Icala lezinduna: The Nkulumane treason story

26 Mar, 2023 - 00:03 0 Views
Icala lezinduna: The Nkulumane treason story

The Sunday News

By Mzala Tom

KING Mzilikazi established his first royal town, called Mhlahlandlela just outside present day Pretoria (South Africa), in the late 1820s. After facing a series of attacks, he moved with his kingdom further north.

He then established his kingdom in the Transvaal. Boers began to arrive in Transvaal in 1836, resulting in several confrontations over the next two years during which Mzilikazi suffered heavy losses. By this time King Shaka (Sgidi kaSenzangakhona) had long died in 1828.

By early 1838, Mzilikazi and his people were forced northwards out of Transvaal altogether and across the Limpopo River. Just before the Limpopo they parted into two sections. Robert Moffat his close friend had advised him to relocate to present day Ntabazinduna (just outside Bulawayo).

Mzilikazi told Gundwane, one of his principal indunas, to take Nkulumane (his son) with him and carry out Moffat’s instructions to travel with the sun on his right cheek in the morning and on his left cheek in the afternoon and keep on until they reach a range of granite hills.

Gundwane and Nkulumane followed out these instructions. There is a hill in the Gwanda district called Isizeza and they travelled to the east of that hill and then they struck up along the foothills on the eastern side of the Matopos.

They settled at the present day location of Falcon College (Esigodini). Mzilikazi had split off and travelled north-west into present-day Botswana. He went further into the Zambezi valley and later returned via Bulilima (Plumtree side). Gundwane met him at the Manzamnyama river and brought him to Ntabazinduna.

Mzilikazi’s first kraal was established at Ntabazinduna. As soon as he settled he started hearing whispers that his son (Nkulumane) was ordained king in his absence by Gundwane. The more days passed the louder the whisperers told him that Nkulumane was king!

This troubled Mzilikazi until he decided to call his sons for a test. Mzilikazi gathered the young men and told them to sit down, took his ox-skin robe off and said to Mangwane: “hand me that robe.” Mangwane tried to lift the robe and said: “Father, I can’t lift it.”

Then Mzilikazi called each son giving the same instructions and each one was unable to lift the robe until it came to the turn of Nkulumane who effortlessly lifted the robe and handed it to the King. The King was astonished. Where had Nkulumane gotten the King’s powers from?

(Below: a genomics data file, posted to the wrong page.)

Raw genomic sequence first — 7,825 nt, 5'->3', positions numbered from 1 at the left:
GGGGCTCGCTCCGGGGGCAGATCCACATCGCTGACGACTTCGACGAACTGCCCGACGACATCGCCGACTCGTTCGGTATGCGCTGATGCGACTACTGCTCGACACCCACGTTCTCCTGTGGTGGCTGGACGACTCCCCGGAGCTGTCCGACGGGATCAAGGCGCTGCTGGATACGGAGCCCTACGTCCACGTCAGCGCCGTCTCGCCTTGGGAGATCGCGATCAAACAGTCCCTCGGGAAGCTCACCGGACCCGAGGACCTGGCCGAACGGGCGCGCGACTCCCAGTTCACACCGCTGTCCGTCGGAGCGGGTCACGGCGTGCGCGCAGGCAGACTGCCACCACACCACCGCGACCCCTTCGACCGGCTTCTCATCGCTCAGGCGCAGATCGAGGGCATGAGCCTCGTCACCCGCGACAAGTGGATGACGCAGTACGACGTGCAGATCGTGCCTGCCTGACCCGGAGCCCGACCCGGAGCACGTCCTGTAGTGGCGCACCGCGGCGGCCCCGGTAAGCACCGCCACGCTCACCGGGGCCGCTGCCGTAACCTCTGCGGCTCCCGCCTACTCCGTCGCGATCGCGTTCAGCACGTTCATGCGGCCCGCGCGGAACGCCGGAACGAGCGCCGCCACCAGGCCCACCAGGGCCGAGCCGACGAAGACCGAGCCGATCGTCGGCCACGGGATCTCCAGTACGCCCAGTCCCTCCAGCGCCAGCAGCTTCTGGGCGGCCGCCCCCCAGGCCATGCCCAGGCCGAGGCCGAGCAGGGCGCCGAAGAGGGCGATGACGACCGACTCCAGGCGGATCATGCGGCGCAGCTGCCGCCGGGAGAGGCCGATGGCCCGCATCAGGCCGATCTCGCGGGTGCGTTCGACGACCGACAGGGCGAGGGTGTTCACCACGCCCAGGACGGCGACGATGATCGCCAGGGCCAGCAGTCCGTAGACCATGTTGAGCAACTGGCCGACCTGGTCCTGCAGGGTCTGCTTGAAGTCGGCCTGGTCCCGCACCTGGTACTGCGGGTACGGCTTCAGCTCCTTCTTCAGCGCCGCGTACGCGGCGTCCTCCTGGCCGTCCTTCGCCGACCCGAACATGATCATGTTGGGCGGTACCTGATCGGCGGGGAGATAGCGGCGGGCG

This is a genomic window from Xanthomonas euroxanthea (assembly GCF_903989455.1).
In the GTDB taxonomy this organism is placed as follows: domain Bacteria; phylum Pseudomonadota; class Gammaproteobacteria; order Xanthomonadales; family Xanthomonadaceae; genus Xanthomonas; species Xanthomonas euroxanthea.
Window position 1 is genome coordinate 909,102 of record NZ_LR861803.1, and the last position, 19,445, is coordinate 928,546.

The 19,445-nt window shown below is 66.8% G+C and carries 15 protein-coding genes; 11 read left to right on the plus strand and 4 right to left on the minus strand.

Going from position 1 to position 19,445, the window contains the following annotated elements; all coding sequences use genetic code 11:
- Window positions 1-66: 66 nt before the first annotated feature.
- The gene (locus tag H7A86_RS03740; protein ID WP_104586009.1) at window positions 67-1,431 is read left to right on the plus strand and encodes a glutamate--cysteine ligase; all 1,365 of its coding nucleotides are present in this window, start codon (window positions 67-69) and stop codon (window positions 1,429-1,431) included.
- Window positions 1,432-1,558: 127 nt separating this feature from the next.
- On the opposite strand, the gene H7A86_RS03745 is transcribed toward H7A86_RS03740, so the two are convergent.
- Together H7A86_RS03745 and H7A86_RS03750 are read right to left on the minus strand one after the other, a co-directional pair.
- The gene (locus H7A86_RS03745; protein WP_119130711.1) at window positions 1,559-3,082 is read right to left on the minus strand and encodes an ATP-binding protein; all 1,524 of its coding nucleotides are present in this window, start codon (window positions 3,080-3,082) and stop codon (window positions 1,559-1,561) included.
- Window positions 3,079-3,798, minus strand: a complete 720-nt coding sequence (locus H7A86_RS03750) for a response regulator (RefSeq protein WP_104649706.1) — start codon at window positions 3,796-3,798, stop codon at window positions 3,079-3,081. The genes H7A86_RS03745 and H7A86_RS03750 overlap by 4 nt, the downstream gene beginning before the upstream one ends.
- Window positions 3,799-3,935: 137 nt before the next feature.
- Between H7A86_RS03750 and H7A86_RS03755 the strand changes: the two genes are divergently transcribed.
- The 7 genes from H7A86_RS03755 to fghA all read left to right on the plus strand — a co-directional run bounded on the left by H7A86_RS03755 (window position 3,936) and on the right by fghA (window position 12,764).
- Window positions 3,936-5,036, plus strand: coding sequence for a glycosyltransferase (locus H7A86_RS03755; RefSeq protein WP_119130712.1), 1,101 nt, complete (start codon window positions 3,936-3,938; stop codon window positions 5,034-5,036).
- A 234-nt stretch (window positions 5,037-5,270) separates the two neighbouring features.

The King said: “how is it that you are able to lift this robe which I treated with my medicine and others have been unable to? There must be something in the rumours that I have heard that you wish to usurp the throne. I gather from this that the rumours I have heard are true.”

Mzilikazi then banished Nkulumane. He told Wabayi and Mncumbatha to take Nkulumane back to Zululand.

When Mncumbatha returned, the King encouraged them to spread the story that he had killed Nkulumane. Mzilikazi knew they had not killed him, but wanted the people to think so.

Gundwane was sent for by the King with the chiefs who participated in the Nkulumane coronation with him. He passionately refuted the whole story and distanced himself from the allegations. But the King said: “I have already proved by my medicines that you did corrupt Nkulumane.”

Gundwane was found guilty. Five men executed Gundwane and then a larger body was sent to eliminate the rest of the chiefs who were close to Gundwane.

Fear spread among the elite. Zinqumbi drank poison to avoid the spear. Many were caught while packing before they could flee.

Other historians say the chiefs were executed by being thrown down the steep cliff of Ntabazinduna hill hence the name meaning: hill of the chiefs. Others say the name is derived from the fact that it was on this hill that the chiefs were delegated to rule by Mzilikazi.

Was Nkulumane coronated? It is believed that he was indeed coronated. No one knew if King Mzilikazi was alive.

People had grown crops and couldn’t harvest without a king to officiate the inxwala ceremony. Was coronating Nkulumane therefore in the best national interests? (Source: @RealMzalaTom)

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